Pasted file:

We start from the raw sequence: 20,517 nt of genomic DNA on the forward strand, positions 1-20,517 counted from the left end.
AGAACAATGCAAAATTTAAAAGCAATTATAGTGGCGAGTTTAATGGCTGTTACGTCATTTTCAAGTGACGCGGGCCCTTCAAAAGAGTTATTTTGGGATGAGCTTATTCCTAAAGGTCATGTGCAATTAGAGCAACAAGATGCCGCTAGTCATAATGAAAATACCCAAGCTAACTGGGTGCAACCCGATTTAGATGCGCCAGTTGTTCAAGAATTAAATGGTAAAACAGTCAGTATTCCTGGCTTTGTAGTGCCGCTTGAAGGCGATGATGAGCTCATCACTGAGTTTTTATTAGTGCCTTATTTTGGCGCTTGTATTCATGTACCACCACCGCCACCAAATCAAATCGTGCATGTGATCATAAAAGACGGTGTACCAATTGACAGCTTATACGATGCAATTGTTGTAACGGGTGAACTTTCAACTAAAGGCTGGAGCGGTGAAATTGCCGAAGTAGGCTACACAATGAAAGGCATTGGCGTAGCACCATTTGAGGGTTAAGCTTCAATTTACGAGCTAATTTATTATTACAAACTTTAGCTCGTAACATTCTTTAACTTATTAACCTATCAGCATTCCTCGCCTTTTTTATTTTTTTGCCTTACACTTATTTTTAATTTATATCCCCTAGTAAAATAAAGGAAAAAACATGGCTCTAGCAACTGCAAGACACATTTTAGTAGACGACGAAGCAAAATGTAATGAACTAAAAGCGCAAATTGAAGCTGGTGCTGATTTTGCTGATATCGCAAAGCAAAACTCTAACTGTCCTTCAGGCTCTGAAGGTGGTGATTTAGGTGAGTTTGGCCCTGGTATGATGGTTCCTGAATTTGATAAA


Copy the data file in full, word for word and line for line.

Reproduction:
We start from the raw sequence: 20,517 nt of genomic DNA on the forward strand, positions 1-20,517 counted from the left end.
AGAACAATGCAAAATTTAAAAGCAATTATAGTGGCGAGTTTAATGGCTGTTACGTCATTTTCAAGTGACGCGGGCCCTTCAAAAGAGTTATTTTGGGATGAGCTTATTCCTAAAGGTCATGTGCAATTAGAGCAACAAGATGCCGCTAGTCATAATGAAAATACCCAAGCTAACTGGGTGCAACCCGATTTAGATGCGCCAGTTGTTCAAGAATTAAATGGTAAAACAGTCAGTATTCCTGGCTTTGTAGTGCCGCTTGAAGGCGATGATGAGCTCATCACTGAGTTTTTATTAGTGCCTTATTTTGGCGCTTGTATTCATGTACCACCACCGCCACCAAATCAAATCGTGCATGTGATCATAAAAGACGGTGTACCAATTGACAGCTTATACGATGCAATTGTTGTAACGGGTGAACTTTCAACTAAAGGCTGGAGCGGTGAAATTGCCGAAGTAGGCTACACAATGAAAGGCATTGGCGTAGCACCATTTGAGGGTTAAGCTTCAATTTACGAGCTAATTTATTATTACAAACTTTAGCTCGTAACATTCTTTAACTTATTAACCTATCAGCATTCCTCGCCTTTTTTATTTTTTTGCCTTACACTTATTTTTAATTTATATCCCCTAGTAAAATAAAGGAAAAAACATGGCTCTAGCAACTGCAAGACACATTTTAGTAGACGACGAAGCAAAATGTAATGAACTAAAAGCGCAAATTGAAGCTGGTGCTGATTTTGCTGATATCGCAAAGCAAAACTCTAACTGTCCTTCAGGCTCTGAAGGTGGTGATTTAGGTGAGTTTGGCCCTGGTATGATGGTTCCTGAATTTGATAAA